Of the air. Nothing
Between them and
The ground. It’s like
Finishing a paragraph.”

“What would you
Know about
Finishing paragraphs?”
Wonders Neal.
“Screw you,” says Jack.

“What did you think
Of the animal acts?”
Jack asks. “Don’t
Like ‘em. Whips and
Cages? Too much
Like jail,” says Neal.
“Too much like
Fame,” says Jack.


—B.Z. Niditch, Brookline, MA

In low-rise San Francisco
at five PM
among Asians or Caucasians
the dish still repeats
with no one watching
behind withdrawn blinds
but everyone speaking
or chewing on gossip
pasta or pork
trying to sleep off
war or death
chilled out
by every Dear John or Jane
letter, not willing
to surrender
the happy hour
even the remote possibility
of going off-line
or losing control
of a poor reception
yet you still keep on
playing the blues
here in October
at the sidewalk cafe
no one sleeps
except on music sheets
in harmony on brass beds
with my newly haired bow
of my violin's rosin
I'm floating in a morning shine
gazing at the Bay.


—B.Z. Niditch

Getting lost
at the chill of daylight
of the Cascade Range
near Mount Shasta
asking the sky's consent
to wish for a map
of earthly latitude
as an adolescent
asks even the silence
to speak to you
from the high cliffs
moving in the full sun
with my rope around me
hungry for a bag lunch
wanting a good day
and not to be walking
in circles and ladders
amid Autumnal silk trees
when everything is hushed
by your bodiless shadow
effaced by buzzing birds
all stretched out
for optimism
at the beginning
of my climb
crickets sound
and you are detached
in the abandoned landscape
until a group of hikers
also speechless
from bluish lips
at last rescues me
and I'm piled into sleep
like any scout
recounting only stones,
wings, crags and butterflies.


—B.Z. Niditch

You speak of angels
here with an unrolled tongue
up the ladders and angles
of success
as I meditate
in the lotus position
from my transition
of bedtime stories
hoping my sailor-suited ways
and boyish ways
on the open stage doors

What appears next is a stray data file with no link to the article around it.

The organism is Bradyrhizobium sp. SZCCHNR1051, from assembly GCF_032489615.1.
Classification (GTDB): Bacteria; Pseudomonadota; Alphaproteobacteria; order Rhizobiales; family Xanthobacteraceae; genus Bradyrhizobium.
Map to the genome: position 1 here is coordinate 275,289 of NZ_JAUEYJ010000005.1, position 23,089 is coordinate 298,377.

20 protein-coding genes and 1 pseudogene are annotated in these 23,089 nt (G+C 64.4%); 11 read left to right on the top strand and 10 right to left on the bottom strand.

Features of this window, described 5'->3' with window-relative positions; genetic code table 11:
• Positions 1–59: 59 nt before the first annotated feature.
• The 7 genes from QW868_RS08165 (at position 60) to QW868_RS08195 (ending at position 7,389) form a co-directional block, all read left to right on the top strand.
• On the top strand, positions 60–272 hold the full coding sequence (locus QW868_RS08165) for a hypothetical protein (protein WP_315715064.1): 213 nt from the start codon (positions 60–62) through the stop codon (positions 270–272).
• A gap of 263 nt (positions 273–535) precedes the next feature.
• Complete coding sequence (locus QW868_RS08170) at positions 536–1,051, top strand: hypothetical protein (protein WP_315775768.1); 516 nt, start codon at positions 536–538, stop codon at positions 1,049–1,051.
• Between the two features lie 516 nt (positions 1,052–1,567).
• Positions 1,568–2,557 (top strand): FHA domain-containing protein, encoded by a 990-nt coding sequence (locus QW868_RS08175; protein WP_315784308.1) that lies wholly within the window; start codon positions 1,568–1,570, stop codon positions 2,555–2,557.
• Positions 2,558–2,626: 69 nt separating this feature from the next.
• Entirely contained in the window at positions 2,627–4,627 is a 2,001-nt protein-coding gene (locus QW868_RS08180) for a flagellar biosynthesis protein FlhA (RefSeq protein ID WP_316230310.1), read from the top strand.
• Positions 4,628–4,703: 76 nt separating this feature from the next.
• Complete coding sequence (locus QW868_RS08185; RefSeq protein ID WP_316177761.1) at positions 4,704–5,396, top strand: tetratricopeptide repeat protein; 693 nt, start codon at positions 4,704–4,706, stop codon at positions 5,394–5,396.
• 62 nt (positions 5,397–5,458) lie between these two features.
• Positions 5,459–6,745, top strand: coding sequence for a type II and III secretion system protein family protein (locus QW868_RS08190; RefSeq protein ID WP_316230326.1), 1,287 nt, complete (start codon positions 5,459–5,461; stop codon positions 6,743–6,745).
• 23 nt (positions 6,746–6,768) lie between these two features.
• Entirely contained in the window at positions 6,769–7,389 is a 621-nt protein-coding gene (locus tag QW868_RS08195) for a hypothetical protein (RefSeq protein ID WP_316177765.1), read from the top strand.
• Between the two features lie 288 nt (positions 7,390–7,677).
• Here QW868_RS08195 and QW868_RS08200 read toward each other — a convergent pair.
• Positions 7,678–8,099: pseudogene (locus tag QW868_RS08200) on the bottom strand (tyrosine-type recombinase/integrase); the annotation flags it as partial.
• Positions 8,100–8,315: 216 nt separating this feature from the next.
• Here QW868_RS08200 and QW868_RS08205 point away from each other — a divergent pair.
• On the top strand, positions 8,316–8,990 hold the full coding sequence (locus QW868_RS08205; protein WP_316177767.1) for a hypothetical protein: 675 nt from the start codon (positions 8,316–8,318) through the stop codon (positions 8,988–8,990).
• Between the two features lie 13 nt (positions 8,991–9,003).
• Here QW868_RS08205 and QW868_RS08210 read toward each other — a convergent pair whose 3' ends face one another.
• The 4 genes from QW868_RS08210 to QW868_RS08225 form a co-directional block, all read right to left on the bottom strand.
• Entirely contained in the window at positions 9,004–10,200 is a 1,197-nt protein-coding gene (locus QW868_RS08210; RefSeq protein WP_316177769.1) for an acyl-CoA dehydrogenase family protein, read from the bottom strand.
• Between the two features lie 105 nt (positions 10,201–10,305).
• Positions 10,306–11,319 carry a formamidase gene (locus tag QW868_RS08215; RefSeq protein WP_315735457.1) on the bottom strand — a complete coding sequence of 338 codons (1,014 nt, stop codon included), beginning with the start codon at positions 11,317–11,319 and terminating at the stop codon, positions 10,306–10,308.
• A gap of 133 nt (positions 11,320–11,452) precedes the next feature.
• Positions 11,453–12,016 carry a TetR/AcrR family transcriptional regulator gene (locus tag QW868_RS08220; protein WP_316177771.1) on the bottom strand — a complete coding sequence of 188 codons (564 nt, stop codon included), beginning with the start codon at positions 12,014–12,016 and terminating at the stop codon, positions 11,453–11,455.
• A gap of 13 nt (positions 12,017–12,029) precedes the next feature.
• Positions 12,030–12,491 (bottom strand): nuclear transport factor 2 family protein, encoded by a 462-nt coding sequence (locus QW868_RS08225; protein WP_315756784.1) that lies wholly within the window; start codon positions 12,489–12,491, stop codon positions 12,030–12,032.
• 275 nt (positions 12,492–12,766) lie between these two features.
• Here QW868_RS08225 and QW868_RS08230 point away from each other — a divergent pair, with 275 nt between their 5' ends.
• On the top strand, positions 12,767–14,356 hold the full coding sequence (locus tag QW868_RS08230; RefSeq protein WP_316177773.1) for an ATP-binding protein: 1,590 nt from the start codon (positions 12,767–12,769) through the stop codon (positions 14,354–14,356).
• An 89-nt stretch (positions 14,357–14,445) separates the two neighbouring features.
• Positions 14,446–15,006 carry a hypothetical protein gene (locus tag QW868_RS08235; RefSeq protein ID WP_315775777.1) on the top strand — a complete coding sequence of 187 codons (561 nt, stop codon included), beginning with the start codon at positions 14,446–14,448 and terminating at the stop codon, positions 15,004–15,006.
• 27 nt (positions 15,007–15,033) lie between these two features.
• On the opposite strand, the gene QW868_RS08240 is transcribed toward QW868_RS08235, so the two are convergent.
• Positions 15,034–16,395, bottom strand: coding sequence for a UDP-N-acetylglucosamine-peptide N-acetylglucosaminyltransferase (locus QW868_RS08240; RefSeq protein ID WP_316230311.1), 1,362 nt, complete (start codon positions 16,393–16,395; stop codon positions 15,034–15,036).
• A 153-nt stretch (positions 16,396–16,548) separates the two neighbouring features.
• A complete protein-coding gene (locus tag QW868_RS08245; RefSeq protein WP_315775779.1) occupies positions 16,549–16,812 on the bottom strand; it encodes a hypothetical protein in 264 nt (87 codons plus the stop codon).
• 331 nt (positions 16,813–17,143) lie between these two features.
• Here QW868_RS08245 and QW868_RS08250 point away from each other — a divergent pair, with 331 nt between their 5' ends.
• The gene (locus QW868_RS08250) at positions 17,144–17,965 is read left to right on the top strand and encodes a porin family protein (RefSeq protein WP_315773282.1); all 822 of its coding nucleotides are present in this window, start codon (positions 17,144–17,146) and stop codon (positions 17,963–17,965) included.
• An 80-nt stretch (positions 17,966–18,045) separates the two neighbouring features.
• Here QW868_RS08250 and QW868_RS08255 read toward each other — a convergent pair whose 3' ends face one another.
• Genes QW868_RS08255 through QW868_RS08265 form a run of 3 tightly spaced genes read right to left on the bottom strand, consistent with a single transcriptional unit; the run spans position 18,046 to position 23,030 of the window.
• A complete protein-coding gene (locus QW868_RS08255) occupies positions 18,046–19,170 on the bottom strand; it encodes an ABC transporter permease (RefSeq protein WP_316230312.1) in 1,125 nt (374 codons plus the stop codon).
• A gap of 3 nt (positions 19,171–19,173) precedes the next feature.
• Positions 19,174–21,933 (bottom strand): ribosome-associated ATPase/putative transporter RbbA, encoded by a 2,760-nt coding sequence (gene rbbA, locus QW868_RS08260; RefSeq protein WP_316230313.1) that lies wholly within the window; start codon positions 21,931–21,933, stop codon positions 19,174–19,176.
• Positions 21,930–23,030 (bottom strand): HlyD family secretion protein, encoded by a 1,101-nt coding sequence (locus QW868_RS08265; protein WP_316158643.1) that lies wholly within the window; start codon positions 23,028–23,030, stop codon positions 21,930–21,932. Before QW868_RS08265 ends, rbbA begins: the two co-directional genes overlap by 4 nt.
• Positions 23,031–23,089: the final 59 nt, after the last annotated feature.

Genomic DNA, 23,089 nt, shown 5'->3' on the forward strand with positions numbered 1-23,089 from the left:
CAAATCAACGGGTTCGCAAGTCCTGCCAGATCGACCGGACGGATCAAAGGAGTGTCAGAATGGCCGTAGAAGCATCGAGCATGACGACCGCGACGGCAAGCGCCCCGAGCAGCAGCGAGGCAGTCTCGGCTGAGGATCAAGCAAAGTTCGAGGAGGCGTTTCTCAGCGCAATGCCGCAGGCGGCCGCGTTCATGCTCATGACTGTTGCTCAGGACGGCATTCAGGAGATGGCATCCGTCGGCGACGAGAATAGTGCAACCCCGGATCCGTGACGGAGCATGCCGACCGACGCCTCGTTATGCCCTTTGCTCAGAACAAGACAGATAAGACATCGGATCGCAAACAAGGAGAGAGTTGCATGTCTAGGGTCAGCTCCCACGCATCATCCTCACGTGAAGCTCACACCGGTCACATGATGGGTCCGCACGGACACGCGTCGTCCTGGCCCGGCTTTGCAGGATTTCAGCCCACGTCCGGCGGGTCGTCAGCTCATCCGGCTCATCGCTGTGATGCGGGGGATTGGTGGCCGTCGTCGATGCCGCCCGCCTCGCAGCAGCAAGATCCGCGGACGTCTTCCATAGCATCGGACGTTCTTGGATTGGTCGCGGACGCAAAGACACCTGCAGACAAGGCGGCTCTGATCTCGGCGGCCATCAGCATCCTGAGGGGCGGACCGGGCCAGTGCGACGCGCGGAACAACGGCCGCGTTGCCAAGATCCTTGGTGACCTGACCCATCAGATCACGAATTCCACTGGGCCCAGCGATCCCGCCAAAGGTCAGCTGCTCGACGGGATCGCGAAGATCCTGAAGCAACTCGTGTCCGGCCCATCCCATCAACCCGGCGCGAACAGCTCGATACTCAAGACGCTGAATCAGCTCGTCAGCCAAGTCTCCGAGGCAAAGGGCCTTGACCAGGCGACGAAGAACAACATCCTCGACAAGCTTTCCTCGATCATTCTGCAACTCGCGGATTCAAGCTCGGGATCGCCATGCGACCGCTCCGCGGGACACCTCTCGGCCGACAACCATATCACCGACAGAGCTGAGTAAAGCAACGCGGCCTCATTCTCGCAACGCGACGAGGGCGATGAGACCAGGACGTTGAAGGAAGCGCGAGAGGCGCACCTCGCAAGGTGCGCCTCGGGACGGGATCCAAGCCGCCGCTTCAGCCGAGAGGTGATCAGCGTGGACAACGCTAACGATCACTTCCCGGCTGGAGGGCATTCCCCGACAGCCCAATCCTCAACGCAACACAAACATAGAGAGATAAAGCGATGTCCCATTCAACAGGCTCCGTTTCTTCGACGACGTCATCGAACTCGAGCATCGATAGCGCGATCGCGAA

will embrace me
like everyone else
on Hollywood and Vine
but arriving here
as a kid with one rust suitcase
everything is not what
appears behind the ears
and courtesy is a card shark
and a publicity agent
wants only his own
and a panhandler is hungry
and there is always
Loves Anonymous
where ex-rose bowl queens
sell their crowns
in pawnshops
and a cool piano player
may be a musicologist
and motorcycle jackets
will not go out of style
and lightweights
will play the heavy
and a Beat Poet
the youngest of mornings.


Today's LittleNip:

Poetry connects our kindred feelings with imagination as eye and ear understand together. 

—B.Z. Niditch


—Medusa, with thanks to today's contributors, including these photos from the Sacramento Voices release party at Sacramento Poetry Center this past weekend. For more of Katy Brown's photos of the event, see Medusa's Facebook page. Thanks, Katy! 

By the way, Blogspot is having problems allowing us users to make changes in the side menus, so the info on Medusa's green and blue boards may be incorrect until they get it fixed. Consequently, the calendar may not be up-to-date. I'm so sorry about this; hopefully the problem will be fixed soon. Meanwhile, get your information from,, and other area calendars.

Sacramento Watchers at SPC last Saturday
—Photo by Katy Brown